JellyFish Facts

How to Keep Jellyfish in Aquariums

How to Keep Jellyfish in Aquariums picture

How to Keep Jellyfish in Aquariums

Jellyfish is a very interesting invertebrate that's related to plankton and corals. Majority of its species are stomach less, spineless, brainless and eyeless yet they are able to survive well floating in water. Although some species will swim towards their food, others will wait for the food to float towards them.

To keep jellyfish in aquariums isn't as easy as keeping other marine creatures. This is because jellies have various special needs. For instance, when in the wild, they never bump into glass walls hence can easily become trapped in the corners of a simple rectangular aquarium. Your best bet therefore is to use a cylinder-shaped tank that has no corners.

Another key thing about keeping jellyfish in aquariums is that the water is supposed to flow in a certain special way and the jellyfish shouldn't be sucked in by the filter. Keep in mind that while in the wild, jellyfish rely mainly on water currents to move them around hence this is another crucial consideration you have to make when talking of water flow in the aquarium.

The quality of water for your aquarium has to be equally of high standard as the filtration needs of your jellyfish are just like those of a typical reef tank. Multiple skimming is strongly recommended and so is an effective biological filtration. Ensure the ammonia content levels are as low as possible. This is because ammonia is a known neutralizer hence will counteract the jellyfish sting poison, harming more than the venom in your jellies. Mechanical filtration is equally important when deciding to keep jellyfish in an aquarium.

Water has to be changed regularly and just like keeping fish, you have to have an inflow and outflow port in your aquarium to aid effective water movement. Note that a jelly tank has to have regular water movement to make enough current that will keep your jellies up and away from the bottom of the tank so that they wouldn't get sucked out as the water exits.

The next thing to consider when you decide to keep jellyfish in aquariums is how you're going to feed them. In the wild, jellyfish feed on live plankton among other things. One thing that you might consider is using 1-2 days old baby brine shrimps. Although it cannot be comparable to their natural diet, it's far much better and nutritious and what is more, you can hatch brine shrimp in very large quantities and have a stock for yourself. You might want to start considering a second hobby of keeping brine shrimp.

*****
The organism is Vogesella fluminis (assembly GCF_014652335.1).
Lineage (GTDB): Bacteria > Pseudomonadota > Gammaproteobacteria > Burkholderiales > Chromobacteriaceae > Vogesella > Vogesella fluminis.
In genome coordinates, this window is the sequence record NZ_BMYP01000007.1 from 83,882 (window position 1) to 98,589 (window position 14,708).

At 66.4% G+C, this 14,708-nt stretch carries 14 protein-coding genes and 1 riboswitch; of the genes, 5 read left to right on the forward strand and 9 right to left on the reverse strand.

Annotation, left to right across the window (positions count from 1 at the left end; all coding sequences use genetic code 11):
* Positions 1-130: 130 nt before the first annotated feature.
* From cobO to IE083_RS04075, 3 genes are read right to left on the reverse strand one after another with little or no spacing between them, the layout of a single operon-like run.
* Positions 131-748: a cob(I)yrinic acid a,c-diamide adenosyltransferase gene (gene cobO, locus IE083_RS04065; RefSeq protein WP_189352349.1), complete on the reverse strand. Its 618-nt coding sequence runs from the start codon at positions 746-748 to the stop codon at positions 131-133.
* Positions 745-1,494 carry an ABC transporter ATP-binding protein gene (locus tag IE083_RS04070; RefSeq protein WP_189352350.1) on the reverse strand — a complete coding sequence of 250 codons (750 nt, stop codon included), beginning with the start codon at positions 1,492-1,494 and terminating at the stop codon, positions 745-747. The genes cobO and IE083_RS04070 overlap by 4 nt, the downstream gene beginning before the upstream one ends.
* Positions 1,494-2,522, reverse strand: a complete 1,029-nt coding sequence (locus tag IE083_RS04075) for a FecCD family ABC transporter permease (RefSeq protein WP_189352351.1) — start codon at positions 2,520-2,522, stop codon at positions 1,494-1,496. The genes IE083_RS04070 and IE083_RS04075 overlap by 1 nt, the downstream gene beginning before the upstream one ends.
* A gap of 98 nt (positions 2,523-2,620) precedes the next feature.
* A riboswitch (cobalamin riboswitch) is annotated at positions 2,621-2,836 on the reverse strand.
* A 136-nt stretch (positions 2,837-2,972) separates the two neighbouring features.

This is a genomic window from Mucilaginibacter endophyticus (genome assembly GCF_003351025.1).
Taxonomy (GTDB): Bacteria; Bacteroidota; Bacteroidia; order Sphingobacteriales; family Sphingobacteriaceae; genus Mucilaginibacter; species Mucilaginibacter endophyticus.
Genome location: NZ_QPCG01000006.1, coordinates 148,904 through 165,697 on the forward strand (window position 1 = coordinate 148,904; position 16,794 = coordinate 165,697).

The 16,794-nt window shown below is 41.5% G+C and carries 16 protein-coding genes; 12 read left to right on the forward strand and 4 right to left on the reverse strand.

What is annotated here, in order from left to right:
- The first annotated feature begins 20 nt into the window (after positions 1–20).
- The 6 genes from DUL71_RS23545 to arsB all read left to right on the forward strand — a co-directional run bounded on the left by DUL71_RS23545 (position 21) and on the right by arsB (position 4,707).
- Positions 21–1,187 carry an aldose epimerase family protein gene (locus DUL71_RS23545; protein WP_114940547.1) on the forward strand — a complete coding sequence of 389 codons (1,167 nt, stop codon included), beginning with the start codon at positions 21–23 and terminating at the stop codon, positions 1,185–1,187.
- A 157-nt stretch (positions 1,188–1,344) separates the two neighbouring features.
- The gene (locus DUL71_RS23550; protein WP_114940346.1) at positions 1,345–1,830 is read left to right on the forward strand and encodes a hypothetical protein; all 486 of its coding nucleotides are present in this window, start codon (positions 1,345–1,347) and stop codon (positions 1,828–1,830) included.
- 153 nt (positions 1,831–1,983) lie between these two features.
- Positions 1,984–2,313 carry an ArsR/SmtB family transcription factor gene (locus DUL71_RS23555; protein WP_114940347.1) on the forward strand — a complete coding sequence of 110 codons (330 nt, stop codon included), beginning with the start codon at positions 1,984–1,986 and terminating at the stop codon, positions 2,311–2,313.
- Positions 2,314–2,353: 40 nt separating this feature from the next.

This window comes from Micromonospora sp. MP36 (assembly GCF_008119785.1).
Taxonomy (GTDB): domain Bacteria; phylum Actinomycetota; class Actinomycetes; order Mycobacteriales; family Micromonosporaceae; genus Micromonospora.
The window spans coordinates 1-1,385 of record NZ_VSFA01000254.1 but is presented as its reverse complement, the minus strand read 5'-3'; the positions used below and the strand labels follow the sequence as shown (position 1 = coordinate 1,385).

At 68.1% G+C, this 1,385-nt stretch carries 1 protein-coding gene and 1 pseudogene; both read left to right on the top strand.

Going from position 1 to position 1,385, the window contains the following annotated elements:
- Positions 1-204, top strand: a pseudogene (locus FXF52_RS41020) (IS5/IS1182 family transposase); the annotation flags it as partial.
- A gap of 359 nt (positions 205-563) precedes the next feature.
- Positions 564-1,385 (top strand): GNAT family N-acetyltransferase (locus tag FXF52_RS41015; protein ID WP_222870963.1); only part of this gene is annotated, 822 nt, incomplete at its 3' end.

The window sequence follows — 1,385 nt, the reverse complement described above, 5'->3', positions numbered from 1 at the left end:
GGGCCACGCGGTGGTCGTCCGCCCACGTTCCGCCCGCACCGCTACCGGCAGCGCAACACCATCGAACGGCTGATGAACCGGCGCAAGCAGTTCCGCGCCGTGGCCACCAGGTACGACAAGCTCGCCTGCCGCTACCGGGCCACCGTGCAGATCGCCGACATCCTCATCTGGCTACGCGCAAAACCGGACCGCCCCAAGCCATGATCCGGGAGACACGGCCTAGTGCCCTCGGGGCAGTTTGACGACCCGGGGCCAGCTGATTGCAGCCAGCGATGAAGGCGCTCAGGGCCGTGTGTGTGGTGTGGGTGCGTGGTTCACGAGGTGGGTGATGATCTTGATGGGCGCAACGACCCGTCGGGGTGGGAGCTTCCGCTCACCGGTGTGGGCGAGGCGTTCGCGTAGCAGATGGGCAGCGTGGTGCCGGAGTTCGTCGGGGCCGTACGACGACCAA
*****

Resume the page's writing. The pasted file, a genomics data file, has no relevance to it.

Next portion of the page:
Last but definitely not least, lighting is of equal importance. Remember that your jellyfish (upside down) rely on strong rays to enable its symbiotic algae to photosynthesize. VHO lighting and/or Metal Halide is a good bet when it comes to lighting your jellyfish aquarium. If you put the aforementioned into consideration when considering keeping jellyfish in the aquarium, know that although quite challenging, keeping jellyfish in aquariums is very rewarding compared to keeping any other marine life.

Here are some Jellyfish books you may be interested in, don't miss our Jellyfish Books list either.

Learn more about keeping Jellyfish as pets in our Pet Jellyfish section!

Jellyfish Art is the leader in supplying live jellyfish and their specialized aquariums and products, click here to learn more about Jellyfish Art.

Learn more about Jellyfish, different Jellyfish Species, general Jellyfish Information, Jellyfish Pets and Jellyfish Safety

Written by and Sudarsana Sinha.

Privacy Policy | Terms Of Service | Contact us | Credits
Copyright © 2021 Pattern Media